Top 5 Burning Questions about Blindness

Top 5 Burning Questions about Blindness

Most people have never met, let alone interacted, with someone who is blind. Naturally, they have many questions, both about blindness and visual impairment and how we go about our daily lives. Those of us who are blind often get questions from curious individuals who have always wondered about what it is like to be blind. Below are five of the most frequent questions we get.

  1. Do people who are blind or visually impaired have stronger senses?

Most people find it amazing to see someone who is blind or severely visually impaired crossing streets, being able to tell different noises apart and so on. This can only mean that after we lost our sight, our other senses improved. Actually, there is no research or proof that our senses of hearing, taste, smell or touch are physiologically stronger. Without being able to see, we have to rely on them to do just about everything. Simply put, we have to pay more attention and use our remaining four senses a little more than everyone else.

  1. Can people who are blind see in their dreams?

This really depends on each person, and when they became blind. People who were born without sight or – like me – lost it early on – do not have any type of visual images in our dreams. Still, we are able to feel, taste, smell and even hear things in our dreams. People who lost their sight later on in life still have visual images in their dreams, even years after the vision loss. Interestingly enough, a recent study showed that people who are totally blind are four times more likely to have nightmares than people with sight.

  1. What do guide dogs do?

A guide dog is specially trained to safely guide someone who is blind or visually impaired. The handler tells the dog where to go by giving him directions (such as forward, left and right), and the dog leads the person. Guide dogs are allowed in all public places in the United States. This list of frequently asked questions about guide dogs gives more information on what these animals do.

  1. Do all people who are blind read Braille?

Only 10 percent of people who are blind have absolutely no vision, and the remaining 90 percent are able to see at  least some print. Even among people with no vision, only 10 percent read and write Braille. Most people use audio or large print to read print materials. Adaptive technology like screen readers, magnifying software and many other devices have made it much easier for people with vision loss to access print materials.

  1. How long does it take to learn Braille? Learn to travel with a cane or dog guide? Use computers?

Again, this really depends on each person. Everyone learns at a different pace and style, and training can take from a few months to years. Learning things like Braille or assistive technology might be easier for someone who has been blind all or most of their life, while people who lose their vision later on may have more difficulties. Having information and resources as well as maintaining a positive attitude and being persistent are keys to overcoming challenges!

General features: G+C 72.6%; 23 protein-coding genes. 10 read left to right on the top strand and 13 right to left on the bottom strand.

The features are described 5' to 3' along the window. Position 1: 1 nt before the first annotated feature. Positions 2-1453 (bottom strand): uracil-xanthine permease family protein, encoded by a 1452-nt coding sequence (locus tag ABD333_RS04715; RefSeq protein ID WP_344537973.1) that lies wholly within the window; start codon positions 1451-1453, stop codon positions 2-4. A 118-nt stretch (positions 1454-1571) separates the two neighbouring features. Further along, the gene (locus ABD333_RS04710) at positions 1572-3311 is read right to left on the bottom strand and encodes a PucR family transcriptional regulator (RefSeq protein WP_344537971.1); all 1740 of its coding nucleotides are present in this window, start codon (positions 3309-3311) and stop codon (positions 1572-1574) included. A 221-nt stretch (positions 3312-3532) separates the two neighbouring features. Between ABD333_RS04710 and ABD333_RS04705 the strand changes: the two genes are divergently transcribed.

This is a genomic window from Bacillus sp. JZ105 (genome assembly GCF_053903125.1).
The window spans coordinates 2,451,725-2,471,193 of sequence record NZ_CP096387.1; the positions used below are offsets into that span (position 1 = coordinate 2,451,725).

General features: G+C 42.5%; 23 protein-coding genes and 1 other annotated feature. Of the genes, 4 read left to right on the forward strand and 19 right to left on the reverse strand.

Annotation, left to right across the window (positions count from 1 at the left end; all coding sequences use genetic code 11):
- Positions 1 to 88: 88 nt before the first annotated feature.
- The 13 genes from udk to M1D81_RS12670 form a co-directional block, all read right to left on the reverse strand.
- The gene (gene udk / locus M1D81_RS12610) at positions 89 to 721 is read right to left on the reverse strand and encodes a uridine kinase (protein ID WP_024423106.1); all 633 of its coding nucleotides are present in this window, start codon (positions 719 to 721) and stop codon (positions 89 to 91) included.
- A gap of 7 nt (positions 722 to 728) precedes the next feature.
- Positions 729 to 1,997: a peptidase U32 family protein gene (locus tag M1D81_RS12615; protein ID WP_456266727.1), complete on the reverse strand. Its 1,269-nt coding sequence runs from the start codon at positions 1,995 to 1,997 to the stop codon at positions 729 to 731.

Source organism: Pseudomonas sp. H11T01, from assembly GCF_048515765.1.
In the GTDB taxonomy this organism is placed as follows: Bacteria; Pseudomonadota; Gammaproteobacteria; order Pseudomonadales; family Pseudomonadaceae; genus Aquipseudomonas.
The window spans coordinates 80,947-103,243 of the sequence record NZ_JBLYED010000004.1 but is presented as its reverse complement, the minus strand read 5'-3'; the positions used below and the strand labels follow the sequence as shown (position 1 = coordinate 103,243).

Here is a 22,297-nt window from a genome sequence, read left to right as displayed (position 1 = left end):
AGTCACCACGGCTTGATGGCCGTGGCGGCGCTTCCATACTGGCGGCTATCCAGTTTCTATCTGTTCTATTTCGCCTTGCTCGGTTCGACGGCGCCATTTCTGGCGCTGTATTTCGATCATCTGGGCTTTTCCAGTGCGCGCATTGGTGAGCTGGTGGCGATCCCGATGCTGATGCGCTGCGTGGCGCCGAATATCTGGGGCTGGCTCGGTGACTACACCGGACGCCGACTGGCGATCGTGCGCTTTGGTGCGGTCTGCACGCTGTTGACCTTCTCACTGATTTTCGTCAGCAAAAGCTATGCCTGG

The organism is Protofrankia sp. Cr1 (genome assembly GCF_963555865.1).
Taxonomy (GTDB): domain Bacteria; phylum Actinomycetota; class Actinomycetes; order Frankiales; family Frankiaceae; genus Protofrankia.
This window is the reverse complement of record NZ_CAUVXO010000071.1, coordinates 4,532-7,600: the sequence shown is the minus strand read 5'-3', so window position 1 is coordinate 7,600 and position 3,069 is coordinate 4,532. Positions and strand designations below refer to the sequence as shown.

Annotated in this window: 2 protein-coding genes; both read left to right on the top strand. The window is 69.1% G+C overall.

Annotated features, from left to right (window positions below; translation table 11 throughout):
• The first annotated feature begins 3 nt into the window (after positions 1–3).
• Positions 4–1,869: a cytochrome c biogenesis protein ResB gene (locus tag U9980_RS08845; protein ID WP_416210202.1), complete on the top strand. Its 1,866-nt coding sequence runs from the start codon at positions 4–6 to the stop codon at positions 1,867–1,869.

What other questions do you have about living with blindness or visual impairment? Please share and we will answer them in future posts!

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Commentary: The Endless Possibilities of ‘Touchable’ Ink

Ink that can be touched seems like something out of a science fiction movie, but may soon be in the market. Developers at J. Walter Thompson Bangkok and Thammasat University in Thailand created what they call a “touchable ink” which dilates under certain thermal conditions, resulting in an embossed effect people can touch. The ink can print Braille and regular letters as well as other shapes and patterns. According to its developers, the ink works with normal paper on a standard printer. It is currently being tested by the Thailand Association for the Blind.

Without a doubt, Braille embossers and other special equipment to create tactile drawings can be incredibly expensive. A basic embosser that only prints Braille text costs around $2,000, while more sophisticated machines to produce raised drawings will cost upwards of $5,000. The special paper needed for these embossers is not readily available in local stores, and often costs more than standard paper. A single page of paper to create tactile drawings costs about a dollar. With such high costs, it’s no wonder many of us don’t have this technology in our homes.

Many blind children and adults around the world do not know how to read and write Braille because they simply cannot afford such pricy equipment. I often see news stories from underdeveloped countries that are seeking donations of Braille machines and other material. The schools for the blind in those countries have no or outdated equipment. I think that if the new ink became widely available, it would be sold at a low price and schools or other institutions could potentially afford it. Since it is supposed to work on a standard printer, they wouldn’t have to purchase expensive embossers. Of course, it’s too soon to know if or when that will happen.